3.4 Selection of Voltage Divider and Current Limiting Circuit

(1) Circuit characteristics of current limiting and voltage division

Circuit diagram:

current limiting and voltage division

Figure2. Current Limiting and Voltage Division

The sliding head slides from a to b The voltage variation range on R0 (set r = 0)

Voltage Variation Range

Figure3. Voltage Variation Range

When the electric key is turned on, the initial position of the sliding head in both circuits should be at the a end.

(2) Selection method

① Current limiting connection method (usually)

  • Current and voltage can reach the required adjustment range
  • Do not exceed the range of the measuring instrument
  • Do not exceed the maximum current allowed by each component

②Divided pressure connection method (three special conditions)

a.The voltage or current of a part of the circuit is required to be continuously adjustable from zero.

b.Regardless of how to adjust the sliding rheostat when using the current limiting connection method, the current (voltage) in the circuit will exceed the meter's range or the maximum current allowed by the component.

c.The resistance of the electrical appliance is much greater than the resistance of the sliding rheostat, which is not conducive to measuring and obtaining multiple sets of data.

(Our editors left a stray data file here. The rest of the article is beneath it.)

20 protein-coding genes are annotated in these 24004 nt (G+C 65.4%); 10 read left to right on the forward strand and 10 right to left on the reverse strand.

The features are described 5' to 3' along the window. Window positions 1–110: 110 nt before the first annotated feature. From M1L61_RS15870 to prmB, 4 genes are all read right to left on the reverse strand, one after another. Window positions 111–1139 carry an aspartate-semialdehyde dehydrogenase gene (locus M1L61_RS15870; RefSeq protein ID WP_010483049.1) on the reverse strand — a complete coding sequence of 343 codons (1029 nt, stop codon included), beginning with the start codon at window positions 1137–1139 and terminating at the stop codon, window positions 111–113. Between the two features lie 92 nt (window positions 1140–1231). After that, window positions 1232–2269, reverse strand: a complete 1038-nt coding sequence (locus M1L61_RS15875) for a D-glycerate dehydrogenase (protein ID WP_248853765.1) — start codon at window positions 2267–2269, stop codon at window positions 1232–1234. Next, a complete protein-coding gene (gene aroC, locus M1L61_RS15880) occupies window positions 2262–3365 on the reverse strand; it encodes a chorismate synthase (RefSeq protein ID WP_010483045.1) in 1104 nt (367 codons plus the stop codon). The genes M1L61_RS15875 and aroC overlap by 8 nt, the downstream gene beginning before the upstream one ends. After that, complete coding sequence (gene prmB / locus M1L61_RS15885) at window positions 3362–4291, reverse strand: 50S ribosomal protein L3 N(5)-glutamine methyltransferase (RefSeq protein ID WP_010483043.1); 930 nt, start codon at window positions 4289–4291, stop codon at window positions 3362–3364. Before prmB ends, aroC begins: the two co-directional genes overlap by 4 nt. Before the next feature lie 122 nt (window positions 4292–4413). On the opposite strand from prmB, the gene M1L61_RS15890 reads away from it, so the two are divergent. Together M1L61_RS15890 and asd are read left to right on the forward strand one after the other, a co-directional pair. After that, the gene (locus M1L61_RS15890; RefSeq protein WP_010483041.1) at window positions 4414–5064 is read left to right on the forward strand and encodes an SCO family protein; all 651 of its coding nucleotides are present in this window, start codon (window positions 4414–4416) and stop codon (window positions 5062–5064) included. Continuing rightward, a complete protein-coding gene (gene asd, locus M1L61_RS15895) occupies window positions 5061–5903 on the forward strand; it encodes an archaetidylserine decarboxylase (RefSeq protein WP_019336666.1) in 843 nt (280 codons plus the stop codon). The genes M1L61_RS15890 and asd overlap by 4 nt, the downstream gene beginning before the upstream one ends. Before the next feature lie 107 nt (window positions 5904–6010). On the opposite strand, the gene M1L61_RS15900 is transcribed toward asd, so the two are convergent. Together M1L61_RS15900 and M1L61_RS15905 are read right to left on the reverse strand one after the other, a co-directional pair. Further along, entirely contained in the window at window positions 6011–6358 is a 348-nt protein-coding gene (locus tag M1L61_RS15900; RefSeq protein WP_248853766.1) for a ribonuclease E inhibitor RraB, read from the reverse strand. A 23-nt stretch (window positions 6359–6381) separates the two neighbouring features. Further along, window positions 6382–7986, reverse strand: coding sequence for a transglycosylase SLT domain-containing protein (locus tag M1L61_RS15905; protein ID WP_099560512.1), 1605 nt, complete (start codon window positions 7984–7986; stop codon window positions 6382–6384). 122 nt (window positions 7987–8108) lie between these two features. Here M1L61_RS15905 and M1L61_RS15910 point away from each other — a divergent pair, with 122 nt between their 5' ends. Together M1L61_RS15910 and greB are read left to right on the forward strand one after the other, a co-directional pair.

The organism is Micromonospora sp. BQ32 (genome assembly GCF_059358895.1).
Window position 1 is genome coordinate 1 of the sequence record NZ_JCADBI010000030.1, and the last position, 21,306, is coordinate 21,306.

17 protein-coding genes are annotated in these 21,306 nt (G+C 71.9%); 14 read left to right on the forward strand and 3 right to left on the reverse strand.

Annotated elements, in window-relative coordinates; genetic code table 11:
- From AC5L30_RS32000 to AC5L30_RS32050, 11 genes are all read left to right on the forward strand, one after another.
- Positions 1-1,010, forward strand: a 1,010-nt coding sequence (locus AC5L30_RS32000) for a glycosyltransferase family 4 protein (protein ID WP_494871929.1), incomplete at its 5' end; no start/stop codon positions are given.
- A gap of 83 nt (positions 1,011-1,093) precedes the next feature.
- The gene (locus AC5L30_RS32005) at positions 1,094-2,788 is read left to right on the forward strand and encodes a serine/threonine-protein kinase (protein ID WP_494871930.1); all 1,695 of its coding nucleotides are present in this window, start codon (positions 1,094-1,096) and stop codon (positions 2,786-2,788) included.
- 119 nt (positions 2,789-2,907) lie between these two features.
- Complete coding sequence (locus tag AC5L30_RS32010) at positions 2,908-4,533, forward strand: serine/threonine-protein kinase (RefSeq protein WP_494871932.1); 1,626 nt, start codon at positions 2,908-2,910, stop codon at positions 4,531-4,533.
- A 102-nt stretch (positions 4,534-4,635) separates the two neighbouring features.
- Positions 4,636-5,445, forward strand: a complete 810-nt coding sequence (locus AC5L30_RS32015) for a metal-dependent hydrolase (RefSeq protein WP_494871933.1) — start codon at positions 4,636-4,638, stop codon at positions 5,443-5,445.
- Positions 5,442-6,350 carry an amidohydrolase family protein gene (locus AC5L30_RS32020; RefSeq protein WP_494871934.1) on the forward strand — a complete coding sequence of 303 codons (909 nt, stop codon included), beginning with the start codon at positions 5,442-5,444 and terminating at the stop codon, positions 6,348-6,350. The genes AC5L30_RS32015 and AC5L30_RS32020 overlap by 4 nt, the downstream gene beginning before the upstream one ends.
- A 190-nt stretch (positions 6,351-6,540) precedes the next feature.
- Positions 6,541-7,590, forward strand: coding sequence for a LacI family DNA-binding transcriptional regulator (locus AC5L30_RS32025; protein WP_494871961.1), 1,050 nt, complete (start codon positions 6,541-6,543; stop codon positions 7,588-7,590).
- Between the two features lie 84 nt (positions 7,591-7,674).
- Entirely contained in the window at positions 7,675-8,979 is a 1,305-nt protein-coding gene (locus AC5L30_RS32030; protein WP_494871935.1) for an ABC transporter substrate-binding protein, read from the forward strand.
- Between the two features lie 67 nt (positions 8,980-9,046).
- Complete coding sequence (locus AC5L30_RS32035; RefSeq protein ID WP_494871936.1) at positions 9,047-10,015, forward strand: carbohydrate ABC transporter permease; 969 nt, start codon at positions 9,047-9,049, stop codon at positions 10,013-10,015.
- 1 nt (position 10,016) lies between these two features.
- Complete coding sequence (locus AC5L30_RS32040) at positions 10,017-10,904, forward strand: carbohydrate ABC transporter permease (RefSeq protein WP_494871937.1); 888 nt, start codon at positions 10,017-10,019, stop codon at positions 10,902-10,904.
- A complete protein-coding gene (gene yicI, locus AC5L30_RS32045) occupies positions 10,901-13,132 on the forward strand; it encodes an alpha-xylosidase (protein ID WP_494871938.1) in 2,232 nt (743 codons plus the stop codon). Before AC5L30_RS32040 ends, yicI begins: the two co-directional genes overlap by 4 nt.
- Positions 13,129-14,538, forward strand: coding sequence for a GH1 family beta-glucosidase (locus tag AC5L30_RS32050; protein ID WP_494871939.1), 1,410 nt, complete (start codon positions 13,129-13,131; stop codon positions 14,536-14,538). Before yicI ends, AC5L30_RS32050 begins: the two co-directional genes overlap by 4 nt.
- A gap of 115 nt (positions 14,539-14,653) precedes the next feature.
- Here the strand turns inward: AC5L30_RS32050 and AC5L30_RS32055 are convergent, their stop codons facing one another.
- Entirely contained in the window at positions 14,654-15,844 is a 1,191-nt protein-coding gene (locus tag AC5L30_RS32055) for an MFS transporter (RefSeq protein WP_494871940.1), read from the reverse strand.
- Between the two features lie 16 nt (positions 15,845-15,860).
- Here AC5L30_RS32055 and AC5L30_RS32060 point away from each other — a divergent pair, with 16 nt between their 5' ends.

3.5 Choice of Internal Connection Method and External Connection Method

(1) Selection method

  • When the external method is selected, the voltmeter and the resistance are connected in parallel. The reading of the voltmeter is the voltage across the resistance, but the ammeter measures the total current through the resistance and the voltmeter, so the measured value is less than the true value, the actual measured resistance The value is the resistance of the resistance and resistance in parallel in the voltmeter. If the value of the resistance is much smaller than the internal resistance of the voltmeter, the current divided by the voltmeter is very small, then the current measured by the ammeter is close to the current through the resistor, so the external method is suitable for measuring small resistance.
  • When the internal connection method is selected, the ammeter is connected in series with the resistance. The reading of the ammeter is the current value of the resistance, but the voltmeter measures the total voltage of the resistance and the ammeter, so the measured value is greater than the true value. The total resistance value in series with the resistance in the ammeter. If the value of the resistance is much greater than the internal resistance of the ammeter, the voltage divided by the ammeter is very small, then the voltage measured by the voltmeter is close to the voltage across the resistor, so the internal connection method is suitable for measuring large resistance.